Identification of Key Odour Components in Pig House Air using Hyphenated Gas Chromatography Olfactometry

P. Kai, A. Schäfer

Abstract


The exposure to odorants from animal production facilities creates a serious problem in the
form of odour annoyance for the surrounding society and thus for the agricultural industry.
The identification of the key odour components responsible for the odour annoyance is
important in the search for odour reducing methods and could be useful for quantitative
purposes as well.
The objective of the present study was to investigate the application of the hyphenated gas
chromatography olfactometry technique (GCO) called Detection Frequency Analysis for the
identification of key odour components in an odorous air sample collected in a
grower/finisher pig house. Detection Frequency Analysis is based on a combination of gas
chromatography and a human panel sniffing to odours eluting from the gas chromatographic
column.
The human sniffing panel detected 25 odours from a grower/finisher pig house air extract.
Subsequent gas chromatography mass spectrometry (GC-MS) analysis resulted in the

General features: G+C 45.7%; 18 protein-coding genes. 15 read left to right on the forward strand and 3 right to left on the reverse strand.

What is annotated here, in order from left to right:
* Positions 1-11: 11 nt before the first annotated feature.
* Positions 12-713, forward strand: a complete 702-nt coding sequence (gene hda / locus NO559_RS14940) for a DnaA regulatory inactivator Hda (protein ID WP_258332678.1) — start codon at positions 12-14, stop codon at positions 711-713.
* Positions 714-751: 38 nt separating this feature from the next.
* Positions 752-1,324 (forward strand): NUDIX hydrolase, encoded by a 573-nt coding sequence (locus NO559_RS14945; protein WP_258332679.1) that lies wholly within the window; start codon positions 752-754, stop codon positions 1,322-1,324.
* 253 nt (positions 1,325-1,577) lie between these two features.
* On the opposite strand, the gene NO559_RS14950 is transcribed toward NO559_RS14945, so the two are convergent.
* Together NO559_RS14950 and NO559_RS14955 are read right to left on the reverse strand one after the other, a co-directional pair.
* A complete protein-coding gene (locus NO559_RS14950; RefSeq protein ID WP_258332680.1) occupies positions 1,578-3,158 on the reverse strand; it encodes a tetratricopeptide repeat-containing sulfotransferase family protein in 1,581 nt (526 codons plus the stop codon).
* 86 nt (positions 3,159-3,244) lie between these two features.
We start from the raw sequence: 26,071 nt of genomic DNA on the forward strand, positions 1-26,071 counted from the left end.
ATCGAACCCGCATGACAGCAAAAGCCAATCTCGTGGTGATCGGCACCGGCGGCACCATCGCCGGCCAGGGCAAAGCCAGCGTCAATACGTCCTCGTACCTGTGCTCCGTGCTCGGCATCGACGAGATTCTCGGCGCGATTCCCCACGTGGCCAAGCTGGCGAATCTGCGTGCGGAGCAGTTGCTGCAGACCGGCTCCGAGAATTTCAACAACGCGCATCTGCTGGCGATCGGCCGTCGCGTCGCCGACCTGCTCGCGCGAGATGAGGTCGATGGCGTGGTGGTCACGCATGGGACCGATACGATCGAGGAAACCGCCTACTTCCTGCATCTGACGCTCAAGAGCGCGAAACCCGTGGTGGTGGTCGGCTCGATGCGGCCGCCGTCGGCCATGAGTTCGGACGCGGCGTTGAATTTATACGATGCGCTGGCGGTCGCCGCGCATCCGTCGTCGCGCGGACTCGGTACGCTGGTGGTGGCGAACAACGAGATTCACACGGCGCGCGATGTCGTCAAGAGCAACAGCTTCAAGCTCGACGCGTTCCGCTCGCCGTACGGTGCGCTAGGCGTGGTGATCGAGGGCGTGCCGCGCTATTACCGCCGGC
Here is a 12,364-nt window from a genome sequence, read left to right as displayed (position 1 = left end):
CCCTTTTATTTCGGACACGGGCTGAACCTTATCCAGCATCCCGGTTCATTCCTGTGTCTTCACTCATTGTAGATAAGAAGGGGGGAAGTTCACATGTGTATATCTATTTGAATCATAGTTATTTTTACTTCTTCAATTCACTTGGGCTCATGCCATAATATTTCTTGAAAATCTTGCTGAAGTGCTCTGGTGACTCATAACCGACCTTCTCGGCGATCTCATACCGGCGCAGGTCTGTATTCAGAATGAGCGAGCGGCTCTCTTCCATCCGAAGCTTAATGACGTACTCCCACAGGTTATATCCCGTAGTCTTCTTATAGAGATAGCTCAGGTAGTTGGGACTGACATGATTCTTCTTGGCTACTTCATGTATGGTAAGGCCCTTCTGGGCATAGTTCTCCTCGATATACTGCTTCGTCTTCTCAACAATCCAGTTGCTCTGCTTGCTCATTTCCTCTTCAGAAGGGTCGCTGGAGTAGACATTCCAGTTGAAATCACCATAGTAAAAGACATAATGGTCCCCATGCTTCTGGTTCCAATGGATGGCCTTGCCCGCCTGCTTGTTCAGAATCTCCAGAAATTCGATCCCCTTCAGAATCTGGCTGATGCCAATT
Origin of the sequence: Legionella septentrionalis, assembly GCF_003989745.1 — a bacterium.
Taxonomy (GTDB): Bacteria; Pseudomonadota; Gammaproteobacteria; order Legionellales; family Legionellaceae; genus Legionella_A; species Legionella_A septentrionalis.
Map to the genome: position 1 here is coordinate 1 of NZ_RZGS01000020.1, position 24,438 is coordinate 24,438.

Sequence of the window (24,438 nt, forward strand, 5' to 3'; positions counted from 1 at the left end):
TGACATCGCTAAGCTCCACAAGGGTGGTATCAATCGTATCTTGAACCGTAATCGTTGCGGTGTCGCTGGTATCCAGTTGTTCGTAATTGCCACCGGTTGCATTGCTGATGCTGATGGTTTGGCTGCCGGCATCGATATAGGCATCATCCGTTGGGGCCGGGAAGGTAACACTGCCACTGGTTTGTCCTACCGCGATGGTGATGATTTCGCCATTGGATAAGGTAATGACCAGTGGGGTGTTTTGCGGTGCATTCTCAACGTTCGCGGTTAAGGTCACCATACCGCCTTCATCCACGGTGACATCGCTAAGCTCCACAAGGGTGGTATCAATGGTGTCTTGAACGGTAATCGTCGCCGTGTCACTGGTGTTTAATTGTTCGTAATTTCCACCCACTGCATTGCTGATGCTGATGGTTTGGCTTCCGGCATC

identification of propanoic acid, 2-methylpropanoic acid (iso-butanoic acid), butanoic acid,
octanoic acid, 4-methylphenol (p-cresol), indole, and possibly skatole. The odour components
identified in the present study are in agreement with published data on key odour
components. Many of the odours found by the odour panel could not be positively identified
by GC-MS, which suggests that the olfactory sense of the human subjects may have been
more sensitive than the applied GC-MS method.
The method applied in the present study does not take into account possible interactions
between odour components. Validation of the identified key odour components may be
performed by comparing a recombined odour based on a mixture of the identified key odour
components and a real odour sample.
Further studies will reveal if additional key odour components can be identified using GC
methods and if different animal categories and/or housing systems differ with regards to key
odour components.

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